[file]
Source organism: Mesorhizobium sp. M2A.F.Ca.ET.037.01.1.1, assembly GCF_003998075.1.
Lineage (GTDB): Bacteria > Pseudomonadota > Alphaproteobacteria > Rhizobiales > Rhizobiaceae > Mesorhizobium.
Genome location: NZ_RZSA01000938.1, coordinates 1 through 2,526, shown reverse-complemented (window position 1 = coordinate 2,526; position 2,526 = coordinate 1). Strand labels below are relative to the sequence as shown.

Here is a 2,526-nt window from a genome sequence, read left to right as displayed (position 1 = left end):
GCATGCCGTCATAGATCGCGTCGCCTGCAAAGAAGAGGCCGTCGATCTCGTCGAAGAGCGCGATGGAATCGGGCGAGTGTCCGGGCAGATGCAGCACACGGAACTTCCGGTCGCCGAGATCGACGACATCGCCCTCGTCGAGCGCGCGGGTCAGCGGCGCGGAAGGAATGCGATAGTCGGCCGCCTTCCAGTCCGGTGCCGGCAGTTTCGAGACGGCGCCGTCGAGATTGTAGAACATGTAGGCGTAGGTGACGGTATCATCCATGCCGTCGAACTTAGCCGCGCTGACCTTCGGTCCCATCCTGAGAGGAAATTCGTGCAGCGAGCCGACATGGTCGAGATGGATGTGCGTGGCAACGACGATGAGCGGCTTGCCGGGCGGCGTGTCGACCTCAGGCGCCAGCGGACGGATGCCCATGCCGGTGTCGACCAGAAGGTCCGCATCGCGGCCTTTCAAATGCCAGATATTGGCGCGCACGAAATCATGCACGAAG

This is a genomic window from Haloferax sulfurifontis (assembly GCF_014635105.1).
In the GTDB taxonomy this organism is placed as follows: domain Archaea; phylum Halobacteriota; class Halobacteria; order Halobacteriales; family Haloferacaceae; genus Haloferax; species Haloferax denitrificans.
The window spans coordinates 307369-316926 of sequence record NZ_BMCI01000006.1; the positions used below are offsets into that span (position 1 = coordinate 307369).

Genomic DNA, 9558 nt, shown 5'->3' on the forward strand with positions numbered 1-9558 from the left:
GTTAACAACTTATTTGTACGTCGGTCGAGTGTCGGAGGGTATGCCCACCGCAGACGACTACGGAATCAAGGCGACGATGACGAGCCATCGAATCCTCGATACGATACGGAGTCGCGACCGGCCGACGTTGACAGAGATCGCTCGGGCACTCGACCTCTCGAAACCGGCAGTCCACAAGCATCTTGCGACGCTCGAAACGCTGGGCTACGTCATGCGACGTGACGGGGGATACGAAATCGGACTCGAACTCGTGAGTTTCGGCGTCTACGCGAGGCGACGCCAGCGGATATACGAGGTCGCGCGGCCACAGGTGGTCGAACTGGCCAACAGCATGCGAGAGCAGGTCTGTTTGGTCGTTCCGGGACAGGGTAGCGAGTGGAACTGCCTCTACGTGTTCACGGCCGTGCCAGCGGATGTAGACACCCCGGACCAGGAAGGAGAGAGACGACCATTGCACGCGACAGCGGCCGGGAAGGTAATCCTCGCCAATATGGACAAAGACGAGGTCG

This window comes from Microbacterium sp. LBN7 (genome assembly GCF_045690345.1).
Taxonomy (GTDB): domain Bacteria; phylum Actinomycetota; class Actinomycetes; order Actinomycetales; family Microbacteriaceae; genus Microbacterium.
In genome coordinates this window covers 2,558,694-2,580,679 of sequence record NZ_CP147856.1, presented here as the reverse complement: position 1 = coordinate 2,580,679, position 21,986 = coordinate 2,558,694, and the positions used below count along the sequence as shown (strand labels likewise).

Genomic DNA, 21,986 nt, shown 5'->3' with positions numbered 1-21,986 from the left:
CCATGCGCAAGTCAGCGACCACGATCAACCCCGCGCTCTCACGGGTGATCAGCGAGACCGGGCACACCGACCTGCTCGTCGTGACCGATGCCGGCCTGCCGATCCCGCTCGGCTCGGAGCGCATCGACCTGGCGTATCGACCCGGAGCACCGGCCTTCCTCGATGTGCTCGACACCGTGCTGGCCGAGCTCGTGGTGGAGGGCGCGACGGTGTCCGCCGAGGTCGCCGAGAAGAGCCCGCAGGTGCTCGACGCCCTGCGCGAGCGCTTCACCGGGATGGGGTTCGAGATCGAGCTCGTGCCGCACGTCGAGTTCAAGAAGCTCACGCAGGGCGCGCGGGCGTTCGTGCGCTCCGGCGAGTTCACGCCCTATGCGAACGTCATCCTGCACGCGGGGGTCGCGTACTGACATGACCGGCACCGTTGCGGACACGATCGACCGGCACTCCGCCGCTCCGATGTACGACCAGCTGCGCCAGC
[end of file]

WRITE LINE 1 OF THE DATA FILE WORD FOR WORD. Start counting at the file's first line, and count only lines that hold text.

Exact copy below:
Source organism: Mesorhizobium sp. M2A.F.Ca.ET.037.01.1.1, assembly GCF_003998075.1.